Our museum of everything began with a spare classroom where we wanted to create an immersive space. Over time, the staff came together to build and create the museum. It houses our non-fiction books, and the artefacts and displays are directly linked to our humanities topics. Before the museum, artefacts such as our replica Roman collection would be stored in our resource room and only displayed for the duration of the topic. Now, the Roman artefacts are proudly displayed all year, so even if you’re not studying the Romans, you are exposed to the artefacts, enhancing curiosity. 

The museum has transformed our school. The space enables our pupils to learn in a different place to their classroom. Classes are timetabled to access the museum every week and teachers are free to book the space to enhance other lessons including shared reading, singing, research sessions and project launches. 

The museum inspires awe and wonder, which is a significant theme of our Wyborne Teaching and Learning Toolkit. By observing the children engaging with the museum and seeing first-hand how it enhances teaching and learning, including by developing writing, we are confident that it is having an outstanding impact on pupil progress and attainment, especially for those pupils who face additional barriers to learning and behavioural or emotional needs.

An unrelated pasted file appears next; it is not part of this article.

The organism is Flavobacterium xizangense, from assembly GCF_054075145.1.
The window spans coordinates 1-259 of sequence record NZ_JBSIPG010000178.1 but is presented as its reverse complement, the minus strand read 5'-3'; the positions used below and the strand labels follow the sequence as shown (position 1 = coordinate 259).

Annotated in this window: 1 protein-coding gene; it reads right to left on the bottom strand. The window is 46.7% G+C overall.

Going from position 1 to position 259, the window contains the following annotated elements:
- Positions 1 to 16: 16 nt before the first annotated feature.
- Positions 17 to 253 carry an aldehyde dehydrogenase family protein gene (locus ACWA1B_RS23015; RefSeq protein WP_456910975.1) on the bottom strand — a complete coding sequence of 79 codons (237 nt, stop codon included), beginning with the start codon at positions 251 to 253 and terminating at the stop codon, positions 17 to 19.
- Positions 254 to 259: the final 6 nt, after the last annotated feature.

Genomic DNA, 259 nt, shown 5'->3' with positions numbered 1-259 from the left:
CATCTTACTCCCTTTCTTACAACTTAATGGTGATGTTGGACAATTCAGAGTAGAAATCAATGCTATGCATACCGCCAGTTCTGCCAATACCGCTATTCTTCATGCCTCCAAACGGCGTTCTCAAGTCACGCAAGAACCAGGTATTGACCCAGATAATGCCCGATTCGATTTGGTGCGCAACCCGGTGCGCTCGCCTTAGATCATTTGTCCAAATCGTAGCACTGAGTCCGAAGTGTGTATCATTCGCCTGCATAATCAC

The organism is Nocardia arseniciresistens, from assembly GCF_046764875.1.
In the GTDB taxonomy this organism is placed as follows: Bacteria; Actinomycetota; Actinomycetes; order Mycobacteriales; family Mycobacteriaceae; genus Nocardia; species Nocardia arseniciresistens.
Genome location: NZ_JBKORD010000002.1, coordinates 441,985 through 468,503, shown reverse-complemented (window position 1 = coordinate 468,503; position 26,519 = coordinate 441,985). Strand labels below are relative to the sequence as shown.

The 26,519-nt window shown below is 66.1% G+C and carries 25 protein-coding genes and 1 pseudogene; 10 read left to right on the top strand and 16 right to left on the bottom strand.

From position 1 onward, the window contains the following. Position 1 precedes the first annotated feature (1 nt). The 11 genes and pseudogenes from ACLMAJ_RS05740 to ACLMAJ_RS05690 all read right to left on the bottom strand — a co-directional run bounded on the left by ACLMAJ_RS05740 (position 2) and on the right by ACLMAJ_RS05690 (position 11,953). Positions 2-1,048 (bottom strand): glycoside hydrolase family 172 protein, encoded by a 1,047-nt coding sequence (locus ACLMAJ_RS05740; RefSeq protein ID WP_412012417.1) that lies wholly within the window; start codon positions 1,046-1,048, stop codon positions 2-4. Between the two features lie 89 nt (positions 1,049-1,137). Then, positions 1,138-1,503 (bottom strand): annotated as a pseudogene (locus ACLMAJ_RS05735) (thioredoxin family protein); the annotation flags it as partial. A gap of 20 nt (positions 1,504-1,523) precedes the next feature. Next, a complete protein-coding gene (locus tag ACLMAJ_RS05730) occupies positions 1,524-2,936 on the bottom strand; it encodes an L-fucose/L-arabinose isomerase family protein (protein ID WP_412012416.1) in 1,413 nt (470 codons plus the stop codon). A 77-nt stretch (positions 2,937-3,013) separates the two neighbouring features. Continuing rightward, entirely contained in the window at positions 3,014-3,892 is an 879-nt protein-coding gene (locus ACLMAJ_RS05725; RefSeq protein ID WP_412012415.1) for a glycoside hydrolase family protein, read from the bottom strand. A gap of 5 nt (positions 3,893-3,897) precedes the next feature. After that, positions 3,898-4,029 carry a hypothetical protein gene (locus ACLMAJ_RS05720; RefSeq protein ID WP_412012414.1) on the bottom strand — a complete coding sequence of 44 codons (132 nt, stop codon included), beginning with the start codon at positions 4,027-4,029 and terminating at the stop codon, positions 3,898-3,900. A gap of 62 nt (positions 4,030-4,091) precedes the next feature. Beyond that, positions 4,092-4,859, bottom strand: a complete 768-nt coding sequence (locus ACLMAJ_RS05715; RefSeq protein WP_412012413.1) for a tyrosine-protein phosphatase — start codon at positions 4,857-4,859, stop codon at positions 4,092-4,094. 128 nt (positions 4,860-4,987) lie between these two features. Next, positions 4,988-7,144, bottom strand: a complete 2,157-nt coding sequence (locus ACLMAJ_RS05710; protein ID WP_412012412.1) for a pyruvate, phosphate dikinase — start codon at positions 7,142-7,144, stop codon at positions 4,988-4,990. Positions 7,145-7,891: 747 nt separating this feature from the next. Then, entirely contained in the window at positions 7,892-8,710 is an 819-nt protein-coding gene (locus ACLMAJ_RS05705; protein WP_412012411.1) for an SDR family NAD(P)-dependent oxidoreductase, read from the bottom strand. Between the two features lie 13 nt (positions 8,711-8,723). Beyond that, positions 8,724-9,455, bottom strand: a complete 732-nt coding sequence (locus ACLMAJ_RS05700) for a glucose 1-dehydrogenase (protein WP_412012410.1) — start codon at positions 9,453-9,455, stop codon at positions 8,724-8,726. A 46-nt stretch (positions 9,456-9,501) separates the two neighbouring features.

Our community adores the museum too. Local authors, the local historical society and other schools are regular visitors. So many artefacts have been donated by parents, carers and grandparents as well as other members of the community, including gas masks from the Second World War and fossils from the Jurassic Coast!   

Developing staff confidence

When I became headteacher nine years ago, I made a conscious decision to champion the very projects and topics that had fuelled my passion as a teacher. This decision was not only about embracing cross-curricular links, topics and project-centred learning but also developing staff confidence. 

I led several INSET sessions that enabled staff to reflect on their own school experiences, including what they remembered fondly and what aspects of school they least liked. This important work prompted quality discussions and debate around the importance of experiential learning and the potentially negative impact of many ‘traditional’ approaches that are no longer fit for purpose, including over-preparing pupils for standardised tests. 

Empowering our staff meant providing them with the autonomy to take risks, trusting in their creativity, and offering a platform for experimentation. We foster a culture where ideas aren’t just welcomed but are actively encouraged. Autonomy in planning and the freedom to explore diverse pedagogical directions have been key in developing a staff team that feels empowered and deeply connected to our curriculum.

Harmonious community